There was talk of structure, not so secret klister mixing and application tricks, and developing a strategy to isolate variables to test when in a competitive environment. Cote spoke of using a single yet complex wax line over the years to really learn how, when, why some waxes were more effective than others. Simultaneously her methodology streamlined her waxing process while also giving her access to a richer array of products to choose from.
Carey also developed a survey for WSCA members to self-assess their competencies in all aspects of waxing and base prep. Those with areas of strength can provide their contact information to assist others with a perceived deficiency. For example, someone like Thompson Graves could assist a high school coach from Minnesota seeking help developing a strategy for structuring skis that works within that coach’s budget.
Reiterated by Carey via email was the idea that those in the ski waxing world are really on a “journey of continual learning.” Carey explained that the women she observed during the call, despite their expertise, embraced a message of lifelong learning.
“This is an important message because I think there is a perception that the only way to be good at waxing is to appear to know all the answers and be totally confident,” Carey said. “I think this is important to note because I think that women often get passed over for positions because they don’t necessarily exude confidence in the narrow scope of what is considered ‘acceptable’ in the wax world. In my estimation, the lack of ego, the ability to ask questions, and the knowledge that you don’t know everything is a huge benefit. I think that people who make decisions in the ski world, whether it be what coach to hire or which coaches should represent a team on a big trip, should expand the vision of what makes a good coach and what makes a good waxer. Someone with all the answers is probably limiting the scope and quality of their work with athletes and in the wax room. If we can acknowledge as a community that there are many versions of what it looks like to be competent, we will all be better for it.”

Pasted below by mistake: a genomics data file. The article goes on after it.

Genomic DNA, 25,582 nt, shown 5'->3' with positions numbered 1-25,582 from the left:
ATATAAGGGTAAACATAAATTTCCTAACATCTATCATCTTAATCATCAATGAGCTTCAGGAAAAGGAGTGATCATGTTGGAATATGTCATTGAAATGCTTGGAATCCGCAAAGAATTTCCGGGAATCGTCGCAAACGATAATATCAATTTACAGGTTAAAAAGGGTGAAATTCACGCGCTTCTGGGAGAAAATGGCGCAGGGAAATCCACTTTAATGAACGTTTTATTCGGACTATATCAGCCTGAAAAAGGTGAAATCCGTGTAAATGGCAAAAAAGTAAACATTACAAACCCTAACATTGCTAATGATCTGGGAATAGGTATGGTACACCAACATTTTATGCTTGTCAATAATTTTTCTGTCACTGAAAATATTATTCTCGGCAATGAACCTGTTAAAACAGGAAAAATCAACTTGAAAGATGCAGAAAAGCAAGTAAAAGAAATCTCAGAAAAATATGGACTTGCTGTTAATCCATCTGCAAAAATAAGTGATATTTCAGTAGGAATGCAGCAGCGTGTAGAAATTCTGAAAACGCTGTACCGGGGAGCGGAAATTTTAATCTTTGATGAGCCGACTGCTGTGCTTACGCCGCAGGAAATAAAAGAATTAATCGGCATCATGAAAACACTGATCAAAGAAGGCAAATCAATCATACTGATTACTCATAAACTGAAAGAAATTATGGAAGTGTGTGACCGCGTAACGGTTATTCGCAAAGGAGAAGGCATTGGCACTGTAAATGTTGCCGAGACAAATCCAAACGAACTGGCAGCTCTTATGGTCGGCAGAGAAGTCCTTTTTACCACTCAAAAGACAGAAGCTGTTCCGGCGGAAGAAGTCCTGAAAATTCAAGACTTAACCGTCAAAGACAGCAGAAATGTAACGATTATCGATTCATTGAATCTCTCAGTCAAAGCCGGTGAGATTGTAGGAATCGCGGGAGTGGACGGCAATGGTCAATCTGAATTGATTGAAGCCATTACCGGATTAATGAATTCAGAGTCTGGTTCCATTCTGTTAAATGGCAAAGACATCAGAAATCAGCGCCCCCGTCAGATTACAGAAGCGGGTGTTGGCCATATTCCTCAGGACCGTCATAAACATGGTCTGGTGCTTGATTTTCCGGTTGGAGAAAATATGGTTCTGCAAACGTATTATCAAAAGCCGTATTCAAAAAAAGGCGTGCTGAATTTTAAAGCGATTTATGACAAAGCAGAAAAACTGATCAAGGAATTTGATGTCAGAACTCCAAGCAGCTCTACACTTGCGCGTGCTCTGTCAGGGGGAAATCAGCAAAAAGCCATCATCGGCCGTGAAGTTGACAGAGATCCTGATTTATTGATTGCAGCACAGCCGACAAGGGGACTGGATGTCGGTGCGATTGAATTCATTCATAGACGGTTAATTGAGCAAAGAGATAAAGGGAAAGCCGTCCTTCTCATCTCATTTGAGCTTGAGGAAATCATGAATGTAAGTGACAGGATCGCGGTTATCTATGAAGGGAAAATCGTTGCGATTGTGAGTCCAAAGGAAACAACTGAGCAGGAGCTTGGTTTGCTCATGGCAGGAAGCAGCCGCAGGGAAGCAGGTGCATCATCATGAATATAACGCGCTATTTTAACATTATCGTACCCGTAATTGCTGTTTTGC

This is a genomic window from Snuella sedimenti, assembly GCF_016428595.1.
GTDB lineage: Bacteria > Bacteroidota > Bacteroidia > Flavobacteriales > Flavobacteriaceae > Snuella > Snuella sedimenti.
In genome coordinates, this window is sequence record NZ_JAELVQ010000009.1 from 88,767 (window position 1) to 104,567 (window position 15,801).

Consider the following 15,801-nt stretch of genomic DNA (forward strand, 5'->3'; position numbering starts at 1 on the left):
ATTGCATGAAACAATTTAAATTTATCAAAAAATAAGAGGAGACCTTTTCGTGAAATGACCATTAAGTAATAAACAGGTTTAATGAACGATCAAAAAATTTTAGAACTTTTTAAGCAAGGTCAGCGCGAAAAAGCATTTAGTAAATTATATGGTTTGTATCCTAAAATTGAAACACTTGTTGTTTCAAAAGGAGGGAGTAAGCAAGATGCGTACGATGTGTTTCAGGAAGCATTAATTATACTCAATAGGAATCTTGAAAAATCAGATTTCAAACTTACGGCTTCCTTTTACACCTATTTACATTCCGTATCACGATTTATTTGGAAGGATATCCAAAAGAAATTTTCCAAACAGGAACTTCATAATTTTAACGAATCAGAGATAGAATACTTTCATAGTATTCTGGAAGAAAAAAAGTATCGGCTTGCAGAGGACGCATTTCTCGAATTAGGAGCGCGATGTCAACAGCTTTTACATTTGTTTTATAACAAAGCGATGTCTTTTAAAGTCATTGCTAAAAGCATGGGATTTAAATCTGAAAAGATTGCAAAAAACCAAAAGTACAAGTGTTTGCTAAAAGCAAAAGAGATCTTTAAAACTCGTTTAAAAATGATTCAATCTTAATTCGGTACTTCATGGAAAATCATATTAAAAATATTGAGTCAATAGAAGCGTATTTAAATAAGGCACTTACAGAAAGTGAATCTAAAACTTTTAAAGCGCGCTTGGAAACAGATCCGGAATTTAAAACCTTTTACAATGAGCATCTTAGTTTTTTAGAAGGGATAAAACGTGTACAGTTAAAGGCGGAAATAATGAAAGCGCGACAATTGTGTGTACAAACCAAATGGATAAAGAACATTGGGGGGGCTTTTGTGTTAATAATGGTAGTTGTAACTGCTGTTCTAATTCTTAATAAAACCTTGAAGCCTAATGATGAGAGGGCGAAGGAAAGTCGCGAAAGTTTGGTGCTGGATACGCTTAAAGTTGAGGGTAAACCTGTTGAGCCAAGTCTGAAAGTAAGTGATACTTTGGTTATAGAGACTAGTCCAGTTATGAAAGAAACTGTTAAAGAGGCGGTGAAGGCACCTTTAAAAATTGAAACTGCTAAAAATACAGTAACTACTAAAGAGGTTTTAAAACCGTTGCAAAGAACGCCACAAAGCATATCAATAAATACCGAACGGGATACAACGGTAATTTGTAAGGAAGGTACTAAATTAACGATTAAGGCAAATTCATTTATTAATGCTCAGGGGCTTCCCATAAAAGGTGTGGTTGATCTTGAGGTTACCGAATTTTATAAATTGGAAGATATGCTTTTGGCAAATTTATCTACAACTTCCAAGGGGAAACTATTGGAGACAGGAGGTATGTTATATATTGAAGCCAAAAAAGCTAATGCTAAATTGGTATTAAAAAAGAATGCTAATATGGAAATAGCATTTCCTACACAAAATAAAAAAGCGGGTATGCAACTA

With a dizzying array of new products on the market due to new wax restrictions, a window exists for women coaches to lead. Barton was succinct when discussing her thoughts on how to move forward.
“It’s not all about confidence—-it’s about competence. When it comes to leadership skills we know that men excel at confidence. I would argue that we should focus on competence or the ability to do something successfully or efficiently because confidence grows naturally if you believe that you are competent,” said Barton during the webinar.
The WSCA will continue to produce content for members to assist their pursuit of developing, retaining, and advancing women in ski coaching leadership.
Jason lives in Bend, Ore., and can often be seen chasing his two boys around town. He’s a self-proclaimed audio geek. That all started back in the early 1990s when he convinced a naive public radio editor he should report a story from Alaska’s, Ruth Gorge. Now, Jason’s common companion is his field-recording gear.